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There are plenty of Chinese proverbs extolling the virtues of listening to your elders and respecting authority. In this regard, I have decided to take the advice of veteran journalist PN Balji, a renowned figure in Singapore journalism and occasional Yahoo News Singapore contributor.
At the official launch of his book “Reluctant Editor” on 14 June, the 70-year-old noted, “Singapore journalists hardly write stories about journalism. Many of them take these stories to the grave.”
"Reluctant Editor" largely covers Balji's time as editor of The New Paper and Today, with many behind-the-scenes stories of the government's often contentious relationship with the mainstream media. It topped the non-fiction bestseller list at Books Kinokuniya the week it was released.
The 70-year-old paints a portrait of a thin-skinned government that often reacted defensively to negative coverage and was unafraid to resort to strong-arm tactics. Jobs were literally at stake, and more than one journalist felt the wrath of the authorities.
On one occasion in 1981, senior editors at Singapore Press Holdings (SPH) were summoned to a press conference with then-Transport Minister Ong Teng Cheong. There, Ong demanded that the editors reveal their source for a Straits Times story about impending bus fare hikes. The editors declined.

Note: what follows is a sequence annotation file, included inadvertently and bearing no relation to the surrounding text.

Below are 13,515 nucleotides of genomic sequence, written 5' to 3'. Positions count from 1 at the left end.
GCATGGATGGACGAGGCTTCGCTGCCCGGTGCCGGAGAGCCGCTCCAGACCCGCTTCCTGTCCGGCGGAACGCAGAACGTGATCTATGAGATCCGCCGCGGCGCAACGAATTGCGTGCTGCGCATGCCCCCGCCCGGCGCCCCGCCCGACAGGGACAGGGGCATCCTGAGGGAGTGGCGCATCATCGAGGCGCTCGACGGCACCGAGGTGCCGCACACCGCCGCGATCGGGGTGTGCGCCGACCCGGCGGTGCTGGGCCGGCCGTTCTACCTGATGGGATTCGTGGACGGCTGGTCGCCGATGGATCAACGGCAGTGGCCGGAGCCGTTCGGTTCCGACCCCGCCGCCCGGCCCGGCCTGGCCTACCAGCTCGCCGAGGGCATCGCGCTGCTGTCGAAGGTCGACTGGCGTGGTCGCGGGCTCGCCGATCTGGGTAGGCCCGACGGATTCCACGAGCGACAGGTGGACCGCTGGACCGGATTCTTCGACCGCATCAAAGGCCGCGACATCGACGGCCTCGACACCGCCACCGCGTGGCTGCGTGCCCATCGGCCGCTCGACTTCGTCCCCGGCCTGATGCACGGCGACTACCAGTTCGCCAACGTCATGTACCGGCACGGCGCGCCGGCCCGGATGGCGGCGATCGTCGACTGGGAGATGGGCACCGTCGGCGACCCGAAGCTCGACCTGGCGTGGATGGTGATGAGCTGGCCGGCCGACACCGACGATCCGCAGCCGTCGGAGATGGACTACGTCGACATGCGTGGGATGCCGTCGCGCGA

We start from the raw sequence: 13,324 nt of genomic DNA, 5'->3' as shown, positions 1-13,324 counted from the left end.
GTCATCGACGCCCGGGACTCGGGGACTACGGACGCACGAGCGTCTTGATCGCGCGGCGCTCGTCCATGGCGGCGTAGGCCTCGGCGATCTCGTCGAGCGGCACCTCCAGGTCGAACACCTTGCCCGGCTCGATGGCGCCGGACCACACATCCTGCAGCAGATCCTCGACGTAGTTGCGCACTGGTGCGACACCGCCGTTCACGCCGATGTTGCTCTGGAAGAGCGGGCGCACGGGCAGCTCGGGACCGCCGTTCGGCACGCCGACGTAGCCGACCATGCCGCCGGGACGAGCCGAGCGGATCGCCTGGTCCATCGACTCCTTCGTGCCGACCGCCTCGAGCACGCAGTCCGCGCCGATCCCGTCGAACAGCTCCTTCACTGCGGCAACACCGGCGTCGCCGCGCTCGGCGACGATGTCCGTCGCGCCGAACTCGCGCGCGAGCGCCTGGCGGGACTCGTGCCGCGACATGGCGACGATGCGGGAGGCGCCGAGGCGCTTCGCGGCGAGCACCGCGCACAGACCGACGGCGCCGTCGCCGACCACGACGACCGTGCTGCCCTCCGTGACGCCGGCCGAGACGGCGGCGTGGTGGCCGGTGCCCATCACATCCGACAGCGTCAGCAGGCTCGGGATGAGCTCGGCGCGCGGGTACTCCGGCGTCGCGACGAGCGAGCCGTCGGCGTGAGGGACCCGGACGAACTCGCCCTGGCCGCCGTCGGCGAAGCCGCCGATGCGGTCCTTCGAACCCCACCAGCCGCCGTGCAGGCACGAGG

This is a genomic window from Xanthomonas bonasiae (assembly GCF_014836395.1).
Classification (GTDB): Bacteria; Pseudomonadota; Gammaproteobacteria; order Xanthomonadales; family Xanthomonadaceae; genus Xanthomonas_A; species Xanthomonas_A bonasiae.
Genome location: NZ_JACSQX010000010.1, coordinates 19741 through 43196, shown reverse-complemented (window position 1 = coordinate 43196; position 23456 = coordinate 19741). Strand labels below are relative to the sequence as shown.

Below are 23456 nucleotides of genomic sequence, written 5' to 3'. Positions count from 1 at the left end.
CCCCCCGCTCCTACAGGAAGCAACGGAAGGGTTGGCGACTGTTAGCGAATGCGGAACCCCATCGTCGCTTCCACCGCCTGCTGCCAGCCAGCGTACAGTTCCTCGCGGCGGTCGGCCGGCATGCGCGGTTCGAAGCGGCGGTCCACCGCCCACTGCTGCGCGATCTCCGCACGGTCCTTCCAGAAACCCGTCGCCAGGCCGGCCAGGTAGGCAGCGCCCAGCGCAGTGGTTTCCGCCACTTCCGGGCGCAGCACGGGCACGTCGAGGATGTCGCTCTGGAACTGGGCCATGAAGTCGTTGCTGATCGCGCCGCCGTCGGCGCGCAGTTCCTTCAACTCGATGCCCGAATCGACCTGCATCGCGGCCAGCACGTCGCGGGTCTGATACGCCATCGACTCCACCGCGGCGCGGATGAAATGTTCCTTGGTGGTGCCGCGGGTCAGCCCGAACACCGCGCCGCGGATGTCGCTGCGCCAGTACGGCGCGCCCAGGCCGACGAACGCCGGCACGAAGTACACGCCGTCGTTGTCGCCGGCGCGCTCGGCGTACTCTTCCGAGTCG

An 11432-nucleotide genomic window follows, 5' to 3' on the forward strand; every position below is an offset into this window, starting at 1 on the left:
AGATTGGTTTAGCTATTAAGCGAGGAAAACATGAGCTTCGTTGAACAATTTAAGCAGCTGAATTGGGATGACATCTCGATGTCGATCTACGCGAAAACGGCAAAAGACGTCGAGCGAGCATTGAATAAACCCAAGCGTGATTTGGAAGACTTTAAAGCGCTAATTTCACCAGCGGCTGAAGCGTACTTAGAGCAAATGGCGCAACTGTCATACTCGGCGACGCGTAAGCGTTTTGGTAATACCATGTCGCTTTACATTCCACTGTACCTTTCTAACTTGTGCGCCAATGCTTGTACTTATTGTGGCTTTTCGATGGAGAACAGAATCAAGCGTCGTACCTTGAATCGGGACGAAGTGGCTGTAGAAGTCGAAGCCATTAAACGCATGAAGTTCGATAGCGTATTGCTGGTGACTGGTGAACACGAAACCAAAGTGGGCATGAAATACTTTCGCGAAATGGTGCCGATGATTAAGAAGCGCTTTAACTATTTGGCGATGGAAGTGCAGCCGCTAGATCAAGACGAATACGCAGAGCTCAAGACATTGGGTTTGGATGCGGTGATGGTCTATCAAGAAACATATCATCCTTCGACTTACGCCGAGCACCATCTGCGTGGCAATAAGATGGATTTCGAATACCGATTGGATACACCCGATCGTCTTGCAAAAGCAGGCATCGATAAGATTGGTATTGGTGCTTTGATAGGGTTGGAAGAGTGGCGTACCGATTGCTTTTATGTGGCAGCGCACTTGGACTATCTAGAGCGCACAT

Fast forward 38 years later, with the proliferation of social media and alternative news sites, has the government changed its approach to the media? No. It has simply gotten smarter and much more sophisticated about it.
At 38, I haven't quite reached Balji's level of gravitas or knowledge. But I do have some stories to tell based on my 12 years of experience in the media industry.
A caste system for press access
As I have previously written, unequal access for mainstream media (MSM) and alternative news outlets in Singapore is a well-established fact. SPH and Mediacorp outlets are given priority for the most important press releases, speeches and event invites.
It is not unusual for accredited outlets like Yahoo News Singapore to be sent press releases hours after the MSM outlets have broken a story, or to be told that certain high-profile events are reserved for "local media only".
On one occasion, when we requested an advance copy of the National Day Rally speech - probably the most important political speech of the year - we were given the runaround by senior government officials who all had the same excuse: "I don't have it." Meanwhile, MSM reporters had obtained the speech the day before.
In this day and age, why is the MSM still accorded first-mover advantage over other media outlets, thus enabling it to shape the narrative first?
'We cannot facilitate your request'
Without the equivalent of a Freedom of Information Act, which enables Americans to request the disclosure of information by the US government, local government agencies are often less than forthcoming, particularly on sensitive topics.
In April, while Yahoo was pursuing a story about maid abuse, a request was sent to the Manpower Ministry for facts and figures on this issue. We received a one-liner in reply, "We’re unable to facilitate your queries."
In an era where public accountability is more important than ever, why are government agencies still empowered to simply fob off reasonable requests for information from the media?